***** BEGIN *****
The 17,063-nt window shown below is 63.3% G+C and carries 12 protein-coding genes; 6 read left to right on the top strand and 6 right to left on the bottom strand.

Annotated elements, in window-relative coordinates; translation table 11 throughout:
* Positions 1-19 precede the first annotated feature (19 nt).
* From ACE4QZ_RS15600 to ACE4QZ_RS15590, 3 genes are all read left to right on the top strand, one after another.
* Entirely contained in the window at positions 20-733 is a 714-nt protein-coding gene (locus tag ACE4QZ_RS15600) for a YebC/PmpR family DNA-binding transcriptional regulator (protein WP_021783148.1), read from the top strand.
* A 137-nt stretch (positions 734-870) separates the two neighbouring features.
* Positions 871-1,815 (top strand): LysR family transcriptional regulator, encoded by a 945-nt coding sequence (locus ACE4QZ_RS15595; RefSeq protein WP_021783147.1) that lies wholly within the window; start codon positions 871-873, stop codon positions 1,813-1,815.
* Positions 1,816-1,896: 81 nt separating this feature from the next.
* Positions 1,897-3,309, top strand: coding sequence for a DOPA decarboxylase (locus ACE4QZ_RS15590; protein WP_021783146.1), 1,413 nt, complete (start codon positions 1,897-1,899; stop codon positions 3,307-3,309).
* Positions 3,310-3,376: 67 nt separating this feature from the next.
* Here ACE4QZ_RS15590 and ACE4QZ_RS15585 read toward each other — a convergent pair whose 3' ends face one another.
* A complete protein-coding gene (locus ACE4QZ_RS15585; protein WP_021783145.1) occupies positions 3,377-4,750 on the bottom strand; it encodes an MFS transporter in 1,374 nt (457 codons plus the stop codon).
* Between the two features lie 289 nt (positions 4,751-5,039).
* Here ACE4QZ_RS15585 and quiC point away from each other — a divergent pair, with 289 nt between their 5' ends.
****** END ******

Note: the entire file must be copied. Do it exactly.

The 17,063-nt window shown below is 63.3% G+C and carries 12 protein-coding genes; 6 read left to right on the top strand and 6 right to left on the bottom strand.

Annotated elements, in window-relative coordinates; translation table 11 throughout:
* Positions 1-19 precede the first annotated feature (19 nt).
* From ACE4QZ_RS15600 to ACE4QZ_RS15590, 3 genes are all read left to right on the top strand, one after another.
* Entirely contained in the window at positions 20-733 is a 714-nt protein-coding gene (locus tag ACE4QZ_RS15600) for a YebC/PmpR family DNA-binding transcriptional regulator (protein WP_021783148.1), read from the top strand.
* A 137-nt stretch (positions 734-870) separates the two neighbouring features.
* Positions 871-1,815 (top strand): LysR family transcriptional regulator, encoded by a 945-nt coding sequence (locus ACE4QZ_RS15595; RefSeq protein WP_021783147.1) that lies wholly within the window; start codon positions 871-873, stop codon positions 1,813-1,815.
* Positions 1,816-1,896: 81 nt separating this feature from the next.
* Positions 1,897-3,309, top strand: coding sequence for a DOPA decarboxylase (locus ACE4QZ_RS15590; protein WP_021783146.1), 1,413 nt, complete (start codon positions 1,897-1,899; stop codon positions 3,307-3,309).
* Positions 3,310-3,376: 67 nt separating this feature from the next.
* Here ACE4QZ_RS15590 and ACE4QZ_RS15585 read toward each other — a convergent pair whose 3' ends face one another.
* A complete protein-coding gene (locus ACE4QZ_RS15585; protein WP_021783145.1) occupies positions 3,377-4,750 on the bottom strand; it encodes an MFS transporter in 1,374 nt (457 codons plus the stop codon).
* Between the two features lie 289 nt (positions 4,751-5,039).
* Here ACE4QZ_RS15585 and quiC point away from each other — a divergent pair, with 289 nt between their 5' ends.